Dorothy Rabinowitz

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For 268 reviews, this critic has graded:
  • 70% higher than the average critic
  • 1% same as the average critic
  • 29% lower than the average critic
On average, this critic grades 5.2 points higher than other critics. (0-100 point scale)

Dorothy Rabinowitz's Scores

Average review score: 73
Highest review score: 100 Howards End
Lowest review score: 10 Prime Suspect: Season 1
Score distribution:
  1. Negative: 15 out of 268
268 tv reviews
    • 78 Metascore
    • 80 Dorothy Rabinowitz
    Like the prisoners in their new freedom, these final episodes tend to wander. Still there’s a lot to be said for the series as a whole. In particular, the parts set in the institution, the focus on daily existence in the place, the clamor, the tensions, the character of the guards, the favors available for a little bribery, all of it a sterling evocation of prison life.
    • 87 Metascore
    • 100 Dorothy Rabinowitz
    This masterwork from HBO isn’t the sort whose powers depend on the suspense of plot turns. Every chapter is a profoundly moving world unto itself--a stunning achievement whose every moment lives in all the ways that matter in drama.
    • 83 Metascore
    • 100 Dorothy Rabinowitz
    Viscerally penetrating thriller, outstanding in its subtlety, its anxiety-making atmospherics, and not least its heart--the contribution of a sterling cast headed by Julia Roberts in the role of therapist Heidi Bergman--inhabits a world beyond political themes. ... Mr. Whigham’s performance as Carrasco is plain delectable. So is virtually all else about this series whose exceptional powers, including the power to terrify, derive from conversation not action.
    • 69 Metascore
    • 40 Dorothy Rabinowitz
    Ms. Collette does actually bring a spark to this enterprise, but not enough for a fire that would offset the tedium that comes with this work that is, with its six episodes, hellishly long, as are most of the conversations about sex.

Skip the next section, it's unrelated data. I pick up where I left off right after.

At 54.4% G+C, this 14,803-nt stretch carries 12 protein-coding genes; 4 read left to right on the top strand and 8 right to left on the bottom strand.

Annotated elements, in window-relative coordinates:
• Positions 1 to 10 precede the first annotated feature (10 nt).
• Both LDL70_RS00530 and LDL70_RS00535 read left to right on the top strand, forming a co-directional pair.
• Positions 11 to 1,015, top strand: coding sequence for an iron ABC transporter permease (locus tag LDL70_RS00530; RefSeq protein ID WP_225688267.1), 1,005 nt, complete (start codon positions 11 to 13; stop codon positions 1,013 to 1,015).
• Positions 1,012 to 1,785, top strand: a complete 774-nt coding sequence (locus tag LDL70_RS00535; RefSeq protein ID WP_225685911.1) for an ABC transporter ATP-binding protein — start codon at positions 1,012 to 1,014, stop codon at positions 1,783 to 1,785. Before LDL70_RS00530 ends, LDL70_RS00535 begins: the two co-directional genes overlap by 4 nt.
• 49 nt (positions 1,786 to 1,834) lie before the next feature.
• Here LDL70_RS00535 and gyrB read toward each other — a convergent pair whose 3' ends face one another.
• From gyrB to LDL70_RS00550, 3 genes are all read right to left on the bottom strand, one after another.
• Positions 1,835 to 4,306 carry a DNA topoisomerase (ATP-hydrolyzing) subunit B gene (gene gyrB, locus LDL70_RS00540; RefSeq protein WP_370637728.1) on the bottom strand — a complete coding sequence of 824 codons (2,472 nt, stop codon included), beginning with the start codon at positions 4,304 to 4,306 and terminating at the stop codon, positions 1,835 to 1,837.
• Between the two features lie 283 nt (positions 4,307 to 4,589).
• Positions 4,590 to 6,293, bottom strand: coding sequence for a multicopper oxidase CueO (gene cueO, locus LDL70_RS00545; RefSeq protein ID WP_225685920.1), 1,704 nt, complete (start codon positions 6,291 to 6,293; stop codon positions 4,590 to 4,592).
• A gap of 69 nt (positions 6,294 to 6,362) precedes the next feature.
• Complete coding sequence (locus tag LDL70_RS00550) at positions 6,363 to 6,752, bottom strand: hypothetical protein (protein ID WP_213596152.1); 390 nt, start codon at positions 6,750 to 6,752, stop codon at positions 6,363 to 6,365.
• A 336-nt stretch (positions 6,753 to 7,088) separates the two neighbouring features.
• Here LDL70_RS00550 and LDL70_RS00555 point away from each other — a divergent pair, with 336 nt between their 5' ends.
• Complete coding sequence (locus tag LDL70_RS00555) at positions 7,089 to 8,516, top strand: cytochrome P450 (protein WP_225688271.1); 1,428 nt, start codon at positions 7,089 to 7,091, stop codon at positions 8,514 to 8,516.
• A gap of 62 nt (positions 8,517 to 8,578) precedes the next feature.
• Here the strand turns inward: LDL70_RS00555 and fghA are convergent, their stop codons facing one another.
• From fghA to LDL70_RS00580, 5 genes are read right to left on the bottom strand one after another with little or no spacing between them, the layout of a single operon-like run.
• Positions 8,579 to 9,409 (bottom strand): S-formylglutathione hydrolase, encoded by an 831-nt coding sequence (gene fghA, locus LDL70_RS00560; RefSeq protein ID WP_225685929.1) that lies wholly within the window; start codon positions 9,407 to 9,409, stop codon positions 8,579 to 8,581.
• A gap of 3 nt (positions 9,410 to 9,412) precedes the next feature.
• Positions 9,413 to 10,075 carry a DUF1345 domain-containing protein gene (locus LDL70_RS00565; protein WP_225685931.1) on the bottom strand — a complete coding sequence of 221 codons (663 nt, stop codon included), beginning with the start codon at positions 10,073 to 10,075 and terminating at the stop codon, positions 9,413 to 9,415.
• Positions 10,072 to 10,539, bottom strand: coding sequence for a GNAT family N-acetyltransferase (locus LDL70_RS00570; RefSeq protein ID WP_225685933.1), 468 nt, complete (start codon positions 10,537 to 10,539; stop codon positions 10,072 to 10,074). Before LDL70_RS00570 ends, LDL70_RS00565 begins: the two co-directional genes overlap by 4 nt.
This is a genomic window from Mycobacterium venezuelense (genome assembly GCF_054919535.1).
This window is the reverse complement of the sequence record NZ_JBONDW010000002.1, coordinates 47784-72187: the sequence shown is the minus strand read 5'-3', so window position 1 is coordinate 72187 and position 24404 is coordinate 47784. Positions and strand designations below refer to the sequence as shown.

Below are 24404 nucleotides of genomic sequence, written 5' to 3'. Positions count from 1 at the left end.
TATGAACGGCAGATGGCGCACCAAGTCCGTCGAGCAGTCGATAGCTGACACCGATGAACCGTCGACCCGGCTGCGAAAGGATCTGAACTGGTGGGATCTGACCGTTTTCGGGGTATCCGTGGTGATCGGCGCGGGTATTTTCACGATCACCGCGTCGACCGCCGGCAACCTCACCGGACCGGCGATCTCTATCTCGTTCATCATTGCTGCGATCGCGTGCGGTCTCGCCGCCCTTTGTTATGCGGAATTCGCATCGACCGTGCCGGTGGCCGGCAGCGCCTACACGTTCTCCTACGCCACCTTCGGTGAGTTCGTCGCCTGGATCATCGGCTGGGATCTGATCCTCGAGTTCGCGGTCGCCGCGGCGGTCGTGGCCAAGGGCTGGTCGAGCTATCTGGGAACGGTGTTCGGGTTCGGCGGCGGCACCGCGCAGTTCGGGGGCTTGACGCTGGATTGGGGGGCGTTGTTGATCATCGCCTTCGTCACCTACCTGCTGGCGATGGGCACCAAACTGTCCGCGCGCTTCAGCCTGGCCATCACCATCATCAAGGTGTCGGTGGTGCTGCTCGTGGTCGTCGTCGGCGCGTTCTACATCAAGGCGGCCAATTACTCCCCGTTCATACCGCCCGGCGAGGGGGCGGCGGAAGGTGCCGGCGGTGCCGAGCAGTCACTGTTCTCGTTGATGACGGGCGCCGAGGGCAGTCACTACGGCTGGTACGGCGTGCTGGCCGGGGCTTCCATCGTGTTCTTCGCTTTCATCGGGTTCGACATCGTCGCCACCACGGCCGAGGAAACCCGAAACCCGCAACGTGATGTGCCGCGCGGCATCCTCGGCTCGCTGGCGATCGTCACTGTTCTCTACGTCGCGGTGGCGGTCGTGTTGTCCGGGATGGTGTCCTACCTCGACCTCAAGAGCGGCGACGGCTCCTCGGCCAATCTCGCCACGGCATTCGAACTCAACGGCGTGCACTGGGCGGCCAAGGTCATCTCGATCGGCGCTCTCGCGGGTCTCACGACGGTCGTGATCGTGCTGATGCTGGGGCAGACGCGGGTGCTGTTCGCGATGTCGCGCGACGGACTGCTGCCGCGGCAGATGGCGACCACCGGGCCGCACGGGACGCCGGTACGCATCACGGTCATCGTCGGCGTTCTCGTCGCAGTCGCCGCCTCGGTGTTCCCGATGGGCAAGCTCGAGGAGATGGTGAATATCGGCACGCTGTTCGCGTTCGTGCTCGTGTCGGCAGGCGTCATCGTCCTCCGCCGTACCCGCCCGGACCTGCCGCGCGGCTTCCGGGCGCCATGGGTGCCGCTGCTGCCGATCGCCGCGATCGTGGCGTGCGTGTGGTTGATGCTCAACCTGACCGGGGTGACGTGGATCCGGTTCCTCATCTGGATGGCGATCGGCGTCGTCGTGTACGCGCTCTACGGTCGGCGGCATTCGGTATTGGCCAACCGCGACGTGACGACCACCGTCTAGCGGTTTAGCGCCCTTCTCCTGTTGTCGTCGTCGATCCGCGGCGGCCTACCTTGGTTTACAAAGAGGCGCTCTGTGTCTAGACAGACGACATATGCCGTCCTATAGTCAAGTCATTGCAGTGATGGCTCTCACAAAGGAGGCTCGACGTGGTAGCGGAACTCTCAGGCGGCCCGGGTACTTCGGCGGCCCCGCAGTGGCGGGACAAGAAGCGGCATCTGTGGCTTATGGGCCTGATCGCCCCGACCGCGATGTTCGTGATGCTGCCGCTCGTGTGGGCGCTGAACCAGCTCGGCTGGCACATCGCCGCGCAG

• 80 Metascore
    • 90 Dorothy Rabinowitz
    It isn’t often that the components of a thriller can be said to blend perfectly with fiery social commentary, but it is the case with this marvelous production, which is downright terrifying in its aura of criminal menace and positively seething on the status of women--two very different dramatic forces, but they complement one another somehow.
    • 57 Metascore
    • 80 Dorothy Rabinowitz
    The opening chapter’s gripping first scene finds the local FBI unit confronting a terror bombing. ... There’s also a smoothly supercilious, white supremacist (a striking performance by Dallas Roberts) and references to an organization with a title evocative of a current battle cry: Make America Great Again.
    • 71 Metascore
    • 80 Dorothy Rabinowitz
    Relentlessly dark, occasionally exhausting and altogether gripping adaptation of Christie’s 1958 novel.
    • 78 Metascore
    • 80 Dorothy Rabinowitz
    It comes with immense relief, therefore, to discover after most of an hour the beginnings of a true biographical portrait, a kind that continues to grow in strength to the end. It’s a success largely abetted by an assortment of commentators, longtime friends of Williams--among them comedians like Billy Crystal, Eric Idle and Steve Martin--who provide telling observations.
    • 84 Metascore
    • 90 Dorothy Rabinowitz